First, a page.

Locust invasions, animal disease pressure Namibia farming revival


Locusts exposing millions of southern African citizens to food insecurity

from ALFRED SHILONGO in Windhoek, Namibia
WINDHOEK, (CAJ News) – FAVOURABLE weather conditions are presenting a dilemma to Namibia’s agricultural sector.

This is dampening prospects of increased yields this year.

The positive weather, while conducive for crops , has created a favourable environment for insect breeding and multiplication.

This has fuelled infestations of the African Migratory Locust (AML), Red Locust and Brown Locust mainly in the southern parts of the country.

Outbreaks of the locusts were first detected in early 2020, remain a threat to crop and pasture production in 2021.

Reports from the Southern African country indicate that the number of AML swarms have increased between January and April 2021.

The government of President Hage Gengob is currently responding to the pestilence, with support from Food and Agricultural Organisation (FAO).

They are establishing the level of infestation and assessing the extent of the damage caused to crops and pastures.

Meanwhile, in the north-central and north-eastern regions, there have been several outbreaks of Foot-and-Mouth Disease since the last quarter of 2020.

In response, the government has implemented containment measures and vaccination campaigns that have successfully controlled the outbreaks in the largely desert ranchland nation.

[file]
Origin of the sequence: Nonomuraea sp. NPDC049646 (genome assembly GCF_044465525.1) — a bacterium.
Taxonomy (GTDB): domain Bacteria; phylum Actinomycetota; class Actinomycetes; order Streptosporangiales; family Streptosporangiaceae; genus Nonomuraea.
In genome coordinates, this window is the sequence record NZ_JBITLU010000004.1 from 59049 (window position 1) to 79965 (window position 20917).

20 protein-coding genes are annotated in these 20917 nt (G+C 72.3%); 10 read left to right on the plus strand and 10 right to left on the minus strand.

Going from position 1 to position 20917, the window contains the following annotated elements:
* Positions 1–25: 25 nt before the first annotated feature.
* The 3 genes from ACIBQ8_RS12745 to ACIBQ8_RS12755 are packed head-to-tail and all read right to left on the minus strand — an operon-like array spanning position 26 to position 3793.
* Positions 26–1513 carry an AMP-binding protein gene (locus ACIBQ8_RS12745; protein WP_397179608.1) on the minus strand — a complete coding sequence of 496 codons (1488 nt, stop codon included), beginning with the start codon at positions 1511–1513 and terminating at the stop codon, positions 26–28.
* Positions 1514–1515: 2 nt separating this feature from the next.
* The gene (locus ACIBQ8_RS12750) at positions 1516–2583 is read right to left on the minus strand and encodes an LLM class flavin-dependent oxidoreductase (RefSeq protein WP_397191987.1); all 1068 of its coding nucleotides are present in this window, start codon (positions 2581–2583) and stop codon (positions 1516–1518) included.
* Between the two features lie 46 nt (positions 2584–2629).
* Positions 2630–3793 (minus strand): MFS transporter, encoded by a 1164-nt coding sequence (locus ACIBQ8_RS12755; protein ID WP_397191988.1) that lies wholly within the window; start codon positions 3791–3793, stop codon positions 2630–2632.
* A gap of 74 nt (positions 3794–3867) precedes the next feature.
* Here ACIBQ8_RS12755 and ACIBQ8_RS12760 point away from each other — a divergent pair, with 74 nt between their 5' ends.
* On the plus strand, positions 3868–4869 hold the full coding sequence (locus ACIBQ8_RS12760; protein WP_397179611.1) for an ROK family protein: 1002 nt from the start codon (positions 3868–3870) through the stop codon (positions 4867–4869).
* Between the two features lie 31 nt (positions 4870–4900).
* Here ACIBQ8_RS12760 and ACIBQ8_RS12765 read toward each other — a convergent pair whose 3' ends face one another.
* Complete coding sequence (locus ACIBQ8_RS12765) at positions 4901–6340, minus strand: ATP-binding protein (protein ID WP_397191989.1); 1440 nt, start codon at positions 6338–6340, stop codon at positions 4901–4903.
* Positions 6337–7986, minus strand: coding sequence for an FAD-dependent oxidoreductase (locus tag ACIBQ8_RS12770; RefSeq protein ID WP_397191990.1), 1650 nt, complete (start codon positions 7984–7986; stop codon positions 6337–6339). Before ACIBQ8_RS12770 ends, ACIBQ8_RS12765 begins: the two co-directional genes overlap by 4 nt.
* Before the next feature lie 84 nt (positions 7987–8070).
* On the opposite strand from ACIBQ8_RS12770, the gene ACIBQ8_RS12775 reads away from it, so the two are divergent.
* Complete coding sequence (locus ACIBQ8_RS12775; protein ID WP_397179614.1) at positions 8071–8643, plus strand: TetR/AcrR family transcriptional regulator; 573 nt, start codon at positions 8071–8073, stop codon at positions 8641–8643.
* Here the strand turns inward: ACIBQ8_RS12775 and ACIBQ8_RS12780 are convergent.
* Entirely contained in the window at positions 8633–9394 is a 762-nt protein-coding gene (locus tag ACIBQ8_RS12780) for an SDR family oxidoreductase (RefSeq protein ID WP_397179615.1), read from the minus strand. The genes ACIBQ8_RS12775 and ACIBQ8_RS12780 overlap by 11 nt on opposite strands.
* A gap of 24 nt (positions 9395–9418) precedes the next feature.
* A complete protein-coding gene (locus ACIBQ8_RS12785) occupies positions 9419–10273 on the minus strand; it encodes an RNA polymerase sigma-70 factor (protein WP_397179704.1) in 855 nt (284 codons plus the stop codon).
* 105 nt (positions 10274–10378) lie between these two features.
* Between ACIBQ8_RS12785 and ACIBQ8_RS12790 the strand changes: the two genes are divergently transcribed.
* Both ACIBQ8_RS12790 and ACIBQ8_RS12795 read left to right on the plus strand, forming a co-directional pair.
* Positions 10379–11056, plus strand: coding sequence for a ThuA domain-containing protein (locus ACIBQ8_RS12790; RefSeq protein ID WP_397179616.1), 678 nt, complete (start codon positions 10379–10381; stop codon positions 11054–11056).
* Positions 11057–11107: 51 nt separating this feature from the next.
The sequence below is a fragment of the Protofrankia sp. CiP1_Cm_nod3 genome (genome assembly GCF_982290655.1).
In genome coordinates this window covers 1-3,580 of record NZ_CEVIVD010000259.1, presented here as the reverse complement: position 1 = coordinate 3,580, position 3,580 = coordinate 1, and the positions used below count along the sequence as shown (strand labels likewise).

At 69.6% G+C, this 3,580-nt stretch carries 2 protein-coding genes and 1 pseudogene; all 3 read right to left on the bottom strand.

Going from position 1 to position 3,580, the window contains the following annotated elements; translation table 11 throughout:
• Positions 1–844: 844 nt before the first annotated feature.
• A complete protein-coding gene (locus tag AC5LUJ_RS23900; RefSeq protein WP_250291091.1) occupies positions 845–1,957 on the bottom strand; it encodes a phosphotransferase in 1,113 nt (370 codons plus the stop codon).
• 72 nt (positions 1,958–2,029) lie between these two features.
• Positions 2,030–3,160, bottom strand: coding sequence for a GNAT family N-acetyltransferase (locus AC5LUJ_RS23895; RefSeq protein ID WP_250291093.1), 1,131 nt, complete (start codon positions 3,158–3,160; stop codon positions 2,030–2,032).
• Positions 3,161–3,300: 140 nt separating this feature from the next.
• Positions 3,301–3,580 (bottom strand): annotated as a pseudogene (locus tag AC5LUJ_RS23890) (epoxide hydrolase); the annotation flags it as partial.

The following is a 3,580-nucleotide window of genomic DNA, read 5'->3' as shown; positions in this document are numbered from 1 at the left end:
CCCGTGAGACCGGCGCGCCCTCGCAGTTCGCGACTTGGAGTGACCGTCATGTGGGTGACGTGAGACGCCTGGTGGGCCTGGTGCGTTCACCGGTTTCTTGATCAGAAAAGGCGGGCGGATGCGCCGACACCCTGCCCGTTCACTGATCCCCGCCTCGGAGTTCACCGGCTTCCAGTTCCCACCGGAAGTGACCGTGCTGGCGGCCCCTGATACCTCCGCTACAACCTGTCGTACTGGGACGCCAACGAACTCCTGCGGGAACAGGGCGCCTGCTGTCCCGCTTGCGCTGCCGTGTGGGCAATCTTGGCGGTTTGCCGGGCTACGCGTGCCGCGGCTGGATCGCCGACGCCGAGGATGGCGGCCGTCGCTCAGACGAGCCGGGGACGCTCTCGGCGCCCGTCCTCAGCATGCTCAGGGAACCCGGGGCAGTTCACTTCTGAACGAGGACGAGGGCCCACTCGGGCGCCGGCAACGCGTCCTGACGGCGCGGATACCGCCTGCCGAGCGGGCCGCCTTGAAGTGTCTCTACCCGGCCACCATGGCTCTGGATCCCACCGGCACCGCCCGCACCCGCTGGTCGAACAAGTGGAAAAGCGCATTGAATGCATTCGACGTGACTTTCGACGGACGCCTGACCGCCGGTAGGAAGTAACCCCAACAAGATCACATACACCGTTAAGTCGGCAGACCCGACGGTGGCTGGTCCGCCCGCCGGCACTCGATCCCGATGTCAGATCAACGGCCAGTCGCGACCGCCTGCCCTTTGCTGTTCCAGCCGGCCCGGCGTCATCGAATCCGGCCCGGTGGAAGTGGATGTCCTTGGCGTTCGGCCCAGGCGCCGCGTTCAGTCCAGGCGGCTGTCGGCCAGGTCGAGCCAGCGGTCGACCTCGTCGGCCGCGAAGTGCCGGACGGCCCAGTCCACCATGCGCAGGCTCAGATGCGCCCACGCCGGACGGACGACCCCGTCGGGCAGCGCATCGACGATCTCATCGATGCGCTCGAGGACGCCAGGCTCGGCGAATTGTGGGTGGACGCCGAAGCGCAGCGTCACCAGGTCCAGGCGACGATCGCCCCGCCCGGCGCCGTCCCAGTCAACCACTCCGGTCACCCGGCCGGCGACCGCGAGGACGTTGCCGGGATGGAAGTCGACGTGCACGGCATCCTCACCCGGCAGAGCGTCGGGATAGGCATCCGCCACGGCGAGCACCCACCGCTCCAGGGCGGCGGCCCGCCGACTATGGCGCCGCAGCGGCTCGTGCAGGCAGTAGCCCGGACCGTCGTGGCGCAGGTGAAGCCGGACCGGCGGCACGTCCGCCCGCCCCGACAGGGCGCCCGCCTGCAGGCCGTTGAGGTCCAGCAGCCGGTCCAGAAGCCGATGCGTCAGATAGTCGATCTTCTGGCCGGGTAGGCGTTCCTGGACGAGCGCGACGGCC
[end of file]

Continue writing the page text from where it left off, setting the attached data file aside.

According to the global information and early warning system (GIEWS), livestock production is still anticipated to remain at an average to above-average level in 2021.

“Pasture conditions and water availabilities for livestock are generally satisfactory across most parts of the country, except in the northwest where experts reported reduced rains,” FAO stated.

Namibia is net importer of cereals. Imports account for about two-thirds of the national cereal consumption requirement on average.

Cereal imports, mainly maize and wheat, in the 2020/21 marketing year (May/April), are estimated at 295 000 tonnes.

This is about 20 percent less than the previous year.

It reflects the significant cereal harvest Namibia obtained in 2020.

Imports are mostly sourced from South Africa, the southern neighbour.

Namibia’s economic recovery is expected to be modest in 2021.

The International Monetary Fund (IMF) projects a 2,6 percent growth in the gross domestic product (GDP) in 2021 of the country of over 2,5 million people.

– CAJ News












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